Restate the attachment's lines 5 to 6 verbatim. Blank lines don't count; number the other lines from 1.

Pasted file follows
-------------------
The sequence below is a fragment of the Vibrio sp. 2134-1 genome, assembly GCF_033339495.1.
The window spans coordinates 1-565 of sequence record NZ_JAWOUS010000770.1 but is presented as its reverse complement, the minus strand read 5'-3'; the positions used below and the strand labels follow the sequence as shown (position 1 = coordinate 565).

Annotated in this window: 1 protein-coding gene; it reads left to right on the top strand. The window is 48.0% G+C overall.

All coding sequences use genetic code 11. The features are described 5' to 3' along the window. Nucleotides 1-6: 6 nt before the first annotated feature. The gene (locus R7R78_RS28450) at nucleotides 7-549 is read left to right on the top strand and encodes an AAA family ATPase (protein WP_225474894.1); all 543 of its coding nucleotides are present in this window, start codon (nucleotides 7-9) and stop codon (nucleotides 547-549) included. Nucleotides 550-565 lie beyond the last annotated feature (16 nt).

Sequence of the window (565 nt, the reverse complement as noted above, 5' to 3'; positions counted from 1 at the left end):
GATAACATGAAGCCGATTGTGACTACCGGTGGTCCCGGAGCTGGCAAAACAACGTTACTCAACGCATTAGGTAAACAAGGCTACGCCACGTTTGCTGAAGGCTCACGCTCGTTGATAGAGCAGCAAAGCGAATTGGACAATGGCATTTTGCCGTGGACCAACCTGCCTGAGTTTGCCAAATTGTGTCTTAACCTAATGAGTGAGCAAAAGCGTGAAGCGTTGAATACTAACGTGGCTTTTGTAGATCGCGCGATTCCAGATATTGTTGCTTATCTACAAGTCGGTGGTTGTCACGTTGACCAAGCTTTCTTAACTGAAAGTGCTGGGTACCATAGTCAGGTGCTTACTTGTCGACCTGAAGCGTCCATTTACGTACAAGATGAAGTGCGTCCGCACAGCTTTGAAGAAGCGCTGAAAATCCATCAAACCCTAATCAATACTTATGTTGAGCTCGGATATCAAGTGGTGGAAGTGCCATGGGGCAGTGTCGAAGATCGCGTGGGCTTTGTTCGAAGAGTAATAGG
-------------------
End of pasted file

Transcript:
Sequence of the window (565 nt, the reverse complement as noted above, 5' to 3'; positions counted from 1 at the left end):
GATAACATGAAGCCGATTGTGACTACCGGTGGTCCCGGAGCTGGCAAAACAACGTTACTCAACGCATTAGGTAAACAAGGCTACGCCACGTTTGCTGAAGGCTCACGCTCGTTGATAGAGCAGCAAAGCGAATTGGACAATGGCATTTTGCCGTGGACCAACCTGCCTGAGTTTGCCAAATTGTGTCTTAACCTAATGAGTGAGCAAAAGCGTGAAGCGTTGAATACTAACGTGGCTTTTGTAGATCGCGCGATTCCAGATATTGTTGCTTATCTACAAGTCGGTGGTTGTCACGTTGACCAAGCTTTCTTAACTGAAAGTGCTGGGTACCATAGTCAGGTGCTTACTTGTCGACCTGAAGCGTCCATTTACGTACAAGATGAAGTGCGTCCGCACAGCTTTGAAGAAGCGCTGAAAATCCATCAAACCCTAATCAATACTTATGTTGAGCTCGGATATCAAGTGGTGGAAGTGCCATGGGGCAGTGTCGAAGATCGCGTGGGCTTTGTTCGAAGAGTAATAGG